What does past research say about proofreading

What does past research say about proofreading

PSYC 311 PROOFREADING INTRODUCTION OUTLINE 1

An Introduction Section, in Brief:

Begin with a broad description or definition (if needed) of the topic

Continue with a brief discussion of why this topic is important to study (why it matters)

Introduce general background research on the topic (not directly related to your methods,

conditions, IV/DV, etc)

Merge into research more relevant to your specific design and methodology

Spend the most time and detail discussing research that directly relates to yours (i.e. share

methodology, or were the inspiration for your hypotheses)

Conclude with the purpose of your study and hypotheses

 

PROOFREADING OUTLINE

Articles:

1: Healy

2: Riefer 91

3: Riefer 93

4: Smith

5. Wong

You must find and add others where needed!

 

 Proofreading: what it is and why it’s important (4,5)

o Professionalism, grades

 Why it needs to be studied: we are not very good at it (5)

o Not taught

o Reading is hard anyway, adding proofing makes it cognitive overload

o Top down processing (TDP): we don’t notice the details; we make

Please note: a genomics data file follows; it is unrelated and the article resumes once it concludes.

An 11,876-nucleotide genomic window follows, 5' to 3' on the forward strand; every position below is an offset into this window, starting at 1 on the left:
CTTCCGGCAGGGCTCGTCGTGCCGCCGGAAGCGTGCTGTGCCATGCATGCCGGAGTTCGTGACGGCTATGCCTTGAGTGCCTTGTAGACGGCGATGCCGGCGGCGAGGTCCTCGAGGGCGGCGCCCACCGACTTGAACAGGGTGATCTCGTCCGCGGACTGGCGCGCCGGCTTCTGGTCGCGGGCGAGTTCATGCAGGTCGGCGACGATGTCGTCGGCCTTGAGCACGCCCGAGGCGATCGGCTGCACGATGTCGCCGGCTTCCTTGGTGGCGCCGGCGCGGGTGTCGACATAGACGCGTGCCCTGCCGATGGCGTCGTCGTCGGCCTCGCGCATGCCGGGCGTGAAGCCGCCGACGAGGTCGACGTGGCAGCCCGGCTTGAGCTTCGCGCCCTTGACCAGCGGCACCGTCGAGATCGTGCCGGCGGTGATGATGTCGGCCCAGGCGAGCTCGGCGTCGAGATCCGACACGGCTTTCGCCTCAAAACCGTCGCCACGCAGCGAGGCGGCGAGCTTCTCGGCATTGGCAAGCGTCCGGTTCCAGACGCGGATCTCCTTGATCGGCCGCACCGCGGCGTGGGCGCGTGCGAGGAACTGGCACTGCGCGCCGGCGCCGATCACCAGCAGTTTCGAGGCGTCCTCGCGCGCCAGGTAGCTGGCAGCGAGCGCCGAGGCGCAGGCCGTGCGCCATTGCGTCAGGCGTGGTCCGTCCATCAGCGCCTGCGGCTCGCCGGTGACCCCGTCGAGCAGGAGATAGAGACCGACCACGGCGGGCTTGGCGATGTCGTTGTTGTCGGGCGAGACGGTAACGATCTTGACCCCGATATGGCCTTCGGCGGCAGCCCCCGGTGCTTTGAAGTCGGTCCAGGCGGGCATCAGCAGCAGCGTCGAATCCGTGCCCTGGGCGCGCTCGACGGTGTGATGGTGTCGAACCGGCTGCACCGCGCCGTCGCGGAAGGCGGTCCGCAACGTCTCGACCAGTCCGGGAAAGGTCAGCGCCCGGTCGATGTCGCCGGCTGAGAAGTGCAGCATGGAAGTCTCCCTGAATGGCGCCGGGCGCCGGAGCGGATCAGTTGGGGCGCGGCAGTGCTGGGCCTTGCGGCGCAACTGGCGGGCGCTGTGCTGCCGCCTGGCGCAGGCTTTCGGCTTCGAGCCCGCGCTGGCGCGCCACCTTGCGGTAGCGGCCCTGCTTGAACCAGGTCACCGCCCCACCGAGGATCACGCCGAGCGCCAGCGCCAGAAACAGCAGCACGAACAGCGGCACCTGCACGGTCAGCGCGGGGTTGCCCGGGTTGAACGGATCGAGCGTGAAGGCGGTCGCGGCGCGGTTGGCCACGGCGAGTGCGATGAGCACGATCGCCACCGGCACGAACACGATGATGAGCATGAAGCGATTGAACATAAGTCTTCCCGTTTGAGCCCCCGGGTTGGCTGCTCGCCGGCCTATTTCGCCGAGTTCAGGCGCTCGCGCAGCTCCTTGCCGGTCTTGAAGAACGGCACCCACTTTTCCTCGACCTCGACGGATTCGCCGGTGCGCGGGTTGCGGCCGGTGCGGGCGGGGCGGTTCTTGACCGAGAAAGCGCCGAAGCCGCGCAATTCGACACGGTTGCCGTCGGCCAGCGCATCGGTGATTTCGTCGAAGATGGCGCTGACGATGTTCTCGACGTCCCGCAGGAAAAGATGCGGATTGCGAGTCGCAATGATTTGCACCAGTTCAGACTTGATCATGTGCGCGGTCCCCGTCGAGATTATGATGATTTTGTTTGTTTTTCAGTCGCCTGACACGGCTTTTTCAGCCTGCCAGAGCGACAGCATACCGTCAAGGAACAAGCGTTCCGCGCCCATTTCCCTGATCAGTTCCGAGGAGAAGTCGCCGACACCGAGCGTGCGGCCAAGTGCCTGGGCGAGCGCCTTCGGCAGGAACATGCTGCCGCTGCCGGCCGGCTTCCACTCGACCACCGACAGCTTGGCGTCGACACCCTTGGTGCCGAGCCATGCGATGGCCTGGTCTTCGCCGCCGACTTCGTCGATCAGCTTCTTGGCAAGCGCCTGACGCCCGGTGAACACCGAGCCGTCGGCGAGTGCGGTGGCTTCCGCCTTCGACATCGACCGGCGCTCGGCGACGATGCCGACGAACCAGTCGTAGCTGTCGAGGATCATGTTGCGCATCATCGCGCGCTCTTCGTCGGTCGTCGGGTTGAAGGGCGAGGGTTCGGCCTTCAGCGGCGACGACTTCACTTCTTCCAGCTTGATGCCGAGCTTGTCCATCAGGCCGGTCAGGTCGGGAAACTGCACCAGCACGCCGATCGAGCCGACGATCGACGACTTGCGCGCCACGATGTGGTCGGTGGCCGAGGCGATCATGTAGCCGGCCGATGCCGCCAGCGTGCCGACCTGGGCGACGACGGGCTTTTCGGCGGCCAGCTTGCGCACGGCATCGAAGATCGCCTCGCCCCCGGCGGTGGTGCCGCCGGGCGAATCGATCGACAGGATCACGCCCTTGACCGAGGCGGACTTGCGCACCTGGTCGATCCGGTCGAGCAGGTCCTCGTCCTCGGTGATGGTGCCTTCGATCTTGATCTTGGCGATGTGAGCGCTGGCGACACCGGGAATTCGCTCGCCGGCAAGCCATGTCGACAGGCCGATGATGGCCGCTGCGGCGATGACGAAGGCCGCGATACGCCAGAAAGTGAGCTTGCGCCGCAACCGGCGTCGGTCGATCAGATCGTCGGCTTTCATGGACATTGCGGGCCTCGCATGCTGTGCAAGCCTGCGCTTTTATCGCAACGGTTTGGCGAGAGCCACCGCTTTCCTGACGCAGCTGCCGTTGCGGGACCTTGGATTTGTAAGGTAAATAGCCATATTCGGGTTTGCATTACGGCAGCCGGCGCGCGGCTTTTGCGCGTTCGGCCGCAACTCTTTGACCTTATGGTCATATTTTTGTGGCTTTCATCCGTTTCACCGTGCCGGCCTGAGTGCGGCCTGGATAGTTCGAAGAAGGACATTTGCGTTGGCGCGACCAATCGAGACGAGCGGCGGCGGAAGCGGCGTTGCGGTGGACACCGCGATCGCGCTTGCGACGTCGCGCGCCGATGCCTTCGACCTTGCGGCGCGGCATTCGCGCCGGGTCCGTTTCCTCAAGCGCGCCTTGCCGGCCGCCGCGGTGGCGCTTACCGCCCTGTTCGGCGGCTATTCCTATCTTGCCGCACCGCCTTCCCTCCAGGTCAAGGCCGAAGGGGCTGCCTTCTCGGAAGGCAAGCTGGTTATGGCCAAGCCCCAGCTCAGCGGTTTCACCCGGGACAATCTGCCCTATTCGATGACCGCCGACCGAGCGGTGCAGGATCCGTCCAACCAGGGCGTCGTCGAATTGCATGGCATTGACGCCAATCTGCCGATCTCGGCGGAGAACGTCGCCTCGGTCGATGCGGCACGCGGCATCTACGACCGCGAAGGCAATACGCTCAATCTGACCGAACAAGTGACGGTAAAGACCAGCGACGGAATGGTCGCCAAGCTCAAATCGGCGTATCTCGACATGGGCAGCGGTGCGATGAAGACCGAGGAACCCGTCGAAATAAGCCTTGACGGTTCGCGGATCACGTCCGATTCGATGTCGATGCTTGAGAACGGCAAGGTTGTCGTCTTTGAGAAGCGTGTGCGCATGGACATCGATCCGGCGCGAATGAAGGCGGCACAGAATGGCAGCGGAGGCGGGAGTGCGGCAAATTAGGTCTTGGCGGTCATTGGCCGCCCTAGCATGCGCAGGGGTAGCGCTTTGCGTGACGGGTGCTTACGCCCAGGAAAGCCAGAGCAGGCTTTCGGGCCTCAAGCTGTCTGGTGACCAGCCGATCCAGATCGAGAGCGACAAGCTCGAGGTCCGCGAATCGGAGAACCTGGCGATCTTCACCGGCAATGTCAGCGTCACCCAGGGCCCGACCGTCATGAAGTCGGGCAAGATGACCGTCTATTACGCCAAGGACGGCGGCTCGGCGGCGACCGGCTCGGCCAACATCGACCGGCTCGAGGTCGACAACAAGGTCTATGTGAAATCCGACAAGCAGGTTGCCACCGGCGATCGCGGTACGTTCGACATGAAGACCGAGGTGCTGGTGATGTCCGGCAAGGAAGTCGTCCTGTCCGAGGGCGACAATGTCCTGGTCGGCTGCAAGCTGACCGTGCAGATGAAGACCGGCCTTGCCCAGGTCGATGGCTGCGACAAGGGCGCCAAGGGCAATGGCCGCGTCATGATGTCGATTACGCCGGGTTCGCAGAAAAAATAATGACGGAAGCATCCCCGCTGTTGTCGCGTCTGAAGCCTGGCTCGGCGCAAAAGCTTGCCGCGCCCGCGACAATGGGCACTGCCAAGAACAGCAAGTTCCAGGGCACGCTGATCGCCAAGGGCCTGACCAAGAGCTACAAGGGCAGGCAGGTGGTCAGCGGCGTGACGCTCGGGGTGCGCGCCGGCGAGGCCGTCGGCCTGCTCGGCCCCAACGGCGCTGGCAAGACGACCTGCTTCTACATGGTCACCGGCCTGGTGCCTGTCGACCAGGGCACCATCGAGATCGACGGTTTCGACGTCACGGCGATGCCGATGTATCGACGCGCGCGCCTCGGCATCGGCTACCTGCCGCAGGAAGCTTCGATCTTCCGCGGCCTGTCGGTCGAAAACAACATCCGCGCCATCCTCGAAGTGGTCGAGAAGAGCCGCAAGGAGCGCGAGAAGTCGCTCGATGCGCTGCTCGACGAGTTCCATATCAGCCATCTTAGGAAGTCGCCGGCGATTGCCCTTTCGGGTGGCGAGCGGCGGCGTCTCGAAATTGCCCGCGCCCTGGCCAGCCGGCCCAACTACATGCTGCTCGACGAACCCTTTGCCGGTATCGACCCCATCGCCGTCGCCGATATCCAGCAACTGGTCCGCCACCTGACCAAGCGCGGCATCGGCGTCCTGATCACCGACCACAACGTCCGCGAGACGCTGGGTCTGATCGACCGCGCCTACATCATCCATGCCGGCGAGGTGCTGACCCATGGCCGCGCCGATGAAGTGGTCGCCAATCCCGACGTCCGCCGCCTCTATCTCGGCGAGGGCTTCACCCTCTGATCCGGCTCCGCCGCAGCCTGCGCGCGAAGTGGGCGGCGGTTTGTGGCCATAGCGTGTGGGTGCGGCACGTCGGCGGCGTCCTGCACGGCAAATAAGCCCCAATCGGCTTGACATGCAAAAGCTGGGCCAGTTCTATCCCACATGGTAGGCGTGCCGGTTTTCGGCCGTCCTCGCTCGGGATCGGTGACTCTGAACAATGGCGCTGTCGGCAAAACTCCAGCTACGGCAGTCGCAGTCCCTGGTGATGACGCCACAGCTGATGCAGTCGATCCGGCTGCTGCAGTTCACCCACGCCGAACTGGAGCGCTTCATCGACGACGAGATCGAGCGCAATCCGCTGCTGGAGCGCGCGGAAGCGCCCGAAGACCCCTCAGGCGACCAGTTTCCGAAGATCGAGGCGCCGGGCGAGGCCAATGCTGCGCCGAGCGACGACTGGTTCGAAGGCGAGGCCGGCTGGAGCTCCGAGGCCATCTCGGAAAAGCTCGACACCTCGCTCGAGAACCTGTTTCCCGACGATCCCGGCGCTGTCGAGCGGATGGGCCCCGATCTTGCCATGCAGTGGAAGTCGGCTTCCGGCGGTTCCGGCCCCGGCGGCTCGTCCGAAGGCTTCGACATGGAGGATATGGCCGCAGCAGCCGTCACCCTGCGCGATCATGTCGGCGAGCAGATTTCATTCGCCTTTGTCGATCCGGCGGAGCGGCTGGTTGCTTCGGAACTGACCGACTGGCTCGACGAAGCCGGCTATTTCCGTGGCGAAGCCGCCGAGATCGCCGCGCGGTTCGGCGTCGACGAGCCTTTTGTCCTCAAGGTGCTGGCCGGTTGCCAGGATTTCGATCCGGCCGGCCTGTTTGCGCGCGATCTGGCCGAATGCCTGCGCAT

assumptions about what SHOULD be there instead of seeing what’s actually

there

 Requirements of a proofreader (4)

o Knowledge of language/education

o Attention to detail

o Patience & thoroughness

o Proof reading skills (strategies)

 

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PSYC 311 PROOFREADING INTRODUCTION OUTLINE 2

 What does past research say about proofreading?

o Type of error matters?

 Contextual

 Grammatical

 Spelling only (1,2,3)

o Familiarity matters (your own work, reading someone else’s more than

once)

 This is because of TDP

 

 How do we proofread?

o Phonological (Sound) vs. Visual (1)

 Find more misspellings when visually different (a/t vs. o/e)

 Why? TDP (we look at envelope first, then sound it out only if

needed)

 

 Research on strategies to eliminate the TDP effect

o Moving pen/finger

o Using a ruler per line

o Backwards reading (2)

 Eliminates TDP as a factor

 Not effective

 Backwards and slow is best

 Results: only good for spelling, and then only if reading slow

 These finding suggest something that affects all these strategies is:

 # of times paper is reviewed?

 Reading speed?(1,2,3)

o Team vs solo (3)

 Results: team better, but didn’t matter if they worked together or

separate

 Conclusion: two proofreaders are better than one

 

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PSYC 311 PROOFREADING INTRODUCTION OUTLINE 3

 

o Another type of strategy, might be reading aloud. Why? Well…

 Riefer (3):

 Team: one read aloud, one read silently

 Solo: half of them read aloud, half silently

 Reading out loud (working together) didn’t make a difference

 However, Riefer notes that he didn’t actually test aloud as a variable-

it was confounded with the team/solo

 

 Therefore… the purpose of this current study

o To explore the effectiveness of reading aloud as a strategy

o To adopt Riefer’s materials (explain them!)

 But focus on just aloud/silent as strategy

 Hypothesis!

 

 

 

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